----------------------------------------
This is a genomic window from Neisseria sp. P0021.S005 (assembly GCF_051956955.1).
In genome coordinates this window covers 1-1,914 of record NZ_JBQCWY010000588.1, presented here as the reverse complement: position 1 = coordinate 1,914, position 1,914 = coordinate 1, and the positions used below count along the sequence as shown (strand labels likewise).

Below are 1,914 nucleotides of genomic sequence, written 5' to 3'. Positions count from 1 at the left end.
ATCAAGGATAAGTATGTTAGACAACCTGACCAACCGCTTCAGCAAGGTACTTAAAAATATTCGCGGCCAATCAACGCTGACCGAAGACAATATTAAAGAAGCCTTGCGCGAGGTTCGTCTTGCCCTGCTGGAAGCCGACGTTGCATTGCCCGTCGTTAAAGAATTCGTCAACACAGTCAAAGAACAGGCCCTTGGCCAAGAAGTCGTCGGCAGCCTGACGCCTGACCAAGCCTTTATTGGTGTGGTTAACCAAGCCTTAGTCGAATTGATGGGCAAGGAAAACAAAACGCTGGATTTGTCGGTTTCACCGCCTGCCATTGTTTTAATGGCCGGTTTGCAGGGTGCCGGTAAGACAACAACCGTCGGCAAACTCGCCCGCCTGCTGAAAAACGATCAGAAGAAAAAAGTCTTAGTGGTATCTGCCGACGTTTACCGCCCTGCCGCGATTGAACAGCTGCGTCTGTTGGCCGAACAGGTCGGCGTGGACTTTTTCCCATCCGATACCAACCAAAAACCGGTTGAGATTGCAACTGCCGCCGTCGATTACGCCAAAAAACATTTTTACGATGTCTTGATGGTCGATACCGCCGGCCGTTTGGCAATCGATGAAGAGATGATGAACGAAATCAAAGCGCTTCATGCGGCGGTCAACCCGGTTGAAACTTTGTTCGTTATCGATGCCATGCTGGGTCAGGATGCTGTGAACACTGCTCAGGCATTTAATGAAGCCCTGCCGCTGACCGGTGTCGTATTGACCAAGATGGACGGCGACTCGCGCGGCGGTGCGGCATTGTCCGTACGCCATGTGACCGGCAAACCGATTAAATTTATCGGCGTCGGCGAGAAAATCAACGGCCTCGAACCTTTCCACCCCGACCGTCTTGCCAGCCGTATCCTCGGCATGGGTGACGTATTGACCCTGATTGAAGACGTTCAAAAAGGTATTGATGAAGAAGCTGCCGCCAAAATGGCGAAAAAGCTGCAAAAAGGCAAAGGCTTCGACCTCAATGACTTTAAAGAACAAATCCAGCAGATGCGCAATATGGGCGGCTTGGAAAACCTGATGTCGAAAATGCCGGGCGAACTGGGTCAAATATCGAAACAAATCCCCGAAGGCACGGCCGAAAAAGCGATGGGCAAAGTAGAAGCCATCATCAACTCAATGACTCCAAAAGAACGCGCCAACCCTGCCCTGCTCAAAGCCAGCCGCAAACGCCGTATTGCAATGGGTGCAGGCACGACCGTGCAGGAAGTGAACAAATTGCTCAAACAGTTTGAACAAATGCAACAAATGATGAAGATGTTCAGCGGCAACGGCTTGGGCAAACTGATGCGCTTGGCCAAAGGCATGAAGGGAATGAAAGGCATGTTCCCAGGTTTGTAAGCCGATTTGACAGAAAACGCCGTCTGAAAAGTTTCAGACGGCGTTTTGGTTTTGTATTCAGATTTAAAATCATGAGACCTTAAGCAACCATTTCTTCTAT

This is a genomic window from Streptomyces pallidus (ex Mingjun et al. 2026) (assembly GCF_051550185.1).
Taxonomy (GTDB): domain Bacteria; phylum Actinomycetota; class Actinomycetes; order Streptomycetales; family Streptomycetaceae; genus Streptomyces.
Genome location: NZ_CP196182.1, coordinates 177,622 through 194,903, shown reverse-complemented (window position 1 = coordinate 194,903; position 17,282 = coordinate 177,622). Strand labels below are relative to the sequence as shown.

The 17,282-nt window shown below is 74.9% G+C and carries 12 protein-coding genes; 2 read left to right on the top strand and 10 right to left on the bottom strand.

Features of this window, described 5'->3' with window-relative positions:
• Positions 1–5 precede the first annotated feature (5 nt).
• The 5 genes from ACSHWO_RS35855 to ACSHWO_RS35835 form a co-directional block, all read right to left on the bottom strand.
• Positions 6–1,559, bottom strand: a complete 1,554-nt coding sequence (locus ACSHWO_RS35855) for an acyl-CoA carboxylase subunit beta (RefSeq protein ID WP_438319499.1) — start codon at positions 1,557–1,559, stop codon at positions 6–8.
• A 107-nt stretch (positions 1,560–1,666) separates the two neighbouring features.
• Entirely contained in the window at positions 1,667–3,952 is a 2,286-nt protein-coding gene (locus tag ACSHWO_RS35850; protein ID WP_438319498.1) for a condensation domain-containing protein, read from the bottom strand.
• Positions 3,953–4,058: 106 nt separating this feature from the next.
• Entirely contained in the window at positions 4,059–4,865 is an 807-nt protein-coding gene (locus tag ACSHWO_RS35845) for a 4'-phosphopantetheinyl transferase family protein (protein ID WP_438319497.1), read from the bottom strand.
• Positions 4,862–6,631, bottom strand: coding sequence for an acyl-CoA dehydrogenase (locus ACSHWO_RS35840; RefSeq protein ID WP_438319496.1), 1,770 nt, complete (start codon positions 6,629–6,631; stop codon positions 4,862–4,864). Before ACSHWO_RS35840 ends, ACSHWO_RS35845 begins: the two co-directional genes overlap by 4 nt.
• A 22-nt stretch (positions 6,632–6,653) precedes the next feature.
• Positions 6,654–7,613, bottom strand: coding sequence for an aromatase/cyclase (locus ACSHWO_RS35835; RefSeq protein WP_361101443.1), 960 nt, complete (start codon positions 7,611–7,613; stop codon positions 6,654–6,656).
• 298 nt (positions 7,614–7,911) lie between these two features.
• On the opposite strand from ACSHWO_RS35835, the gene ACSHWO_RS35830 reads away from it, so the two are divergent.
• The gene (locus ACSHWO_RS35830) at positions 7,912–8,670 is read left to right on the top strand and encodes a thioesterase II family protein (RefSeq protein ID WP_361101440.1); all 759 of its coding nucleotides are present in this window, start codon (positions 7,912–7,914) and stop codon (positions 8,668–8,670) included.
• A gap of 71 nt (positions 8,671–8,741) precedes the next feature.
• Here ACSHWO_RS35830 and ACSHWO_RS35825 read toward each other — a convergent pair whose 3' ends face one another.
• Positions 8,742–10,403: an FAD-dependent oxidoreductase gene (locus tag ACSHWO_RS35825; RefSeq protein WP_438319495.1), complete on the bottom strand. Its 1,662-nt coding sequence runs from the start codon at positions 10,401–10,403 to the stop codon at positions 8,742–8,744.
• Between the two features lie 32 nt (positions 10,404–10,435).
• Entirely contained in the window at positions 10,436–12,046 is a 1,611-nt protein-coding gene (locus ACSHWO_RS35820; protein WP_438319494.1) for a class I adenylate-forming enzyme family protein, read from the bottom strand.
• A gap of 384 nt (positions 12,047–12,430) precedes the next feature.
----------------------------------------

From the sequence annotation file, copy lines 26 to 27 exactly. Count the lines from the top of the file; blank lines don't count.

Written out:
• Between the two features lie 32 nt (positions 10,404–10,435).
• Entirely contained in the window at positions 10,436–12,046 is a 1,611-nt protein-coding gene (locus ACSHWO_RS35820; protein WP_438319494.1) for a class I adenylate-forming enzyme family protein, read from the bottom strand.